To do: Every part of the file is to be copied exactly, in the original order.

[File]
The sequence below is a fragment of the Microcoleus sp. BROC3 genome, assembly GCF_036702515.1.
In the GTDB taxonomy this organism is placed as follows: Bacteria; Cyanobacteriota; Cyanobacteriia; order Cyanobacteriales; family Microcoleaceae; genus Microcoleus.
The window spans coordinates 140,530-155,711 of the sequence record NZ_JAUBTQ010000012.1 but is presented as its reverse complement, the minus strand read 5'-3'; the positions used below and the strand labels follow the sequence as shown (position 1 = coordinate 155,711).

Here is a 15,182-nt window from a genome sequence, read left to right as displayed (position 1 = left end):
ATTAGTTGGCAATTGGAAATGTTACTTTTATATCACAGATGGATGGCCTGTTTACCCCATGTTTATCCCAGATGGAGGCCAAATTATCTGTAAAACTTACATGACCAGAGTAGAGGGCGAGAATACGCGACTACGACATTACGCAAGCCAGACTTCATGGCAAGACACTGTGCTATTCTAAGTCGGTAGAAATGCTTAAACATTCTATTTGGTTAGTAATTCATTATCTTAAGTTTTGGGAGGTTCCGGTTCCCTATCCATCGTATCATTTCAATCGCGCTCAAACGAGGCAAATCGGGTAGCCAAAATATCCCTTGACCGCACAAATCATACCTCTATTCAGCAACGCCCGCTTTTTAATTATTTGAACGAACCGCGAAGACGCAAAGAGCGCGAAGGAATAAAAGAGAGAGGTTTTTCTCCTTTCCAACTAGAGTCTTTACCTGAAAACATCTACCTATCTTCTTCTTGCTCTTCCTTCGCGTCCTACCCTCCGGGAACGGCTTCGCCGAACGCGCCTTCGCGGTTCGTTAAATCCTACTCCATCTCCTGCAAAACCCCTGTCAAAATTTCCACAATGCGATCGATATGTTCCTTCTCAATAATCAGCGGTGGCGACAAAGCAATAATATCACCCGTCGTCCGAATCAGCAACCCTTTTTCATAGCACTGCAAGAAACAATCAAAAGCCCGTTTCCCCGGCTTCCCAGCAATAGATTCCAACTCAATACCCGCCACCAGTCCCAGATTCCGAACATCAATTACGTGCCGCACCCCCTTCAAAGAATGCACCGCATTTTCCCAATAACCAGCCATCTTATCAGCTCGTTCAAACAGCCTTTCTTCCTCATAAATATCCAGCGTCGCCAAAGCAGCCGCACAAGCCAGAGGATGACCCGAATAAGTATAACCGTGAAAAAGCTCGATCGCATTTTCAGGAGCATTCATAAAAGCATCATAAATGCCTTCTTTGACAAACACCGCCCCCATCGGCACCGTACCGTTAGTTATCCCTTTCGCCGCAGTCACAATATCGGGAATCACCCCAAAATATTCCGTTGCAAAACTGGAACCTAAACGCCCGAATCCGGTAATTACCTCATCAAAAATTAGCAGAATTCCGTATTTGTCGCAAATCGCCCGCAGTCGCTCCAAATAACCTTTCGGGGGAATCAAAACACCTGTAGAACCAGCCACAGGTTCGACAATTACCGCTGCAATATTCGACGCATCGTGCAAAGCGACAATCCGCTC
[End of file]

The sequence below is a fragment of the Microcoleus sp. BROC3 genome, assembly GCF_036702515.1.
In the GTDB taxonomy this organism is placed as follows: Bacteria; Cyanobacteriota; Cyanobacteriia; order Cyanobacteriales; family Microcoleaceae; genus Microcoleus.
The window spans coordinates 140,530-155,711 of the sequence record NZ_JAUBTQ010000012.1 but is presented as its reverse complement, the minus strand read 5'-3'; the positions used below and the strand labels follow the sequence as shown (position 1 = coordinate 155,711).

Here is a 15,182-nt window from a genome sequence, read left to right as displayed (position 1 = left end):
ATTAGTTGGCAATTGGAAATGTTACTTTTATATCACAGATGGATGGCCTGTTTACCCCATGTTTATCCCAGATGGAGGCCAAATTATCTGTAAAACTTACATGACCAGAGTAGAGGGCGAGAATACGCGACTACGACATTACGCAAGCCAGACTTCATGGCAAGACACTGTGCTATTCTAAGTCGGTAGAAATGCTTAAACATTCTATTTGGTTAGTAATTCATTATCTTAAGTTTTGGGAGGTTCCGGTTCCCTATCCATCGTATCATTTCAATCGCGCTCAAACGAGGCAAATCGGGTAGCCAAAATATCCCTTGACCGCACAAATCATACCTCTATTCAGCAACGCCCGCTTTTTAATTATTTGAACGAACCGCGAAGACGCAAAGAGCGCGAAGGAATAAAAGAGAGAGGTTTTTCTCCTTTCCAACTAGAGTCTTTACCTGAAAACATCTACCTATCTTCTTCTTGCTCTTCCTTCGCGTCCTACCCTCCGGGAACGGCTTCGCCGAACGCGCCTTCGCGGTTCGTTAAATCCTACTCCATCTCCTGCAAAACCCCTGTCAAAATTTCCACAATGCGATCGATATGTTCCTTCTCAATAATCAGCGGTGGCGACAAAGCAATAATATCACCCGTCGTCCGAATCAGCAACCCTTTTTCATAGCACTGCAAGAAACAATCAAAAGCCCGTTTCCCCGGCTTCCCAGCAATAGATTCCAACTCAATACCCGCCACCAGTCCCAGATTCCGAACATCAATTACGTGCCGCACCCCCTTCAAAGAATGCACCGCATTTTCCCAATAACCAGCCATCTTATCAGCTCGTTCAAACAGCCTTTCTTCCTCATAAATATCCAGCGTCGCCAAAGCAGCCGCACAAGCCAGAGGATGACCCGAATAAGTATAACCGTGAAAAAGCTCGATCGCATTTTCAGGAGCATTCATAAAAGCATCATAAATGCCTTCTTTGACAAACACCGCCCCCATCGGCACCGTACCGTTAGTTATCCCTTTCGCCGCAGTCACAATATCGGGAATCACCCCAAAATATTCCGTTGCAAAACTGGAACCTAAACGCCCGAATCCGGTAATTACCTCATCAAAAATTAGCAGAATTCCGTATTTGTCGCAAATCGCCCGCAGTCGCTCCAAATAACCTTTCGGGGGAATCAAAACACCTGTAGAACCAGCCACAGGTTCGACAATTACCGCTGCAATATTCGACGCATCGTGCAAAGCGACAATCCGCTC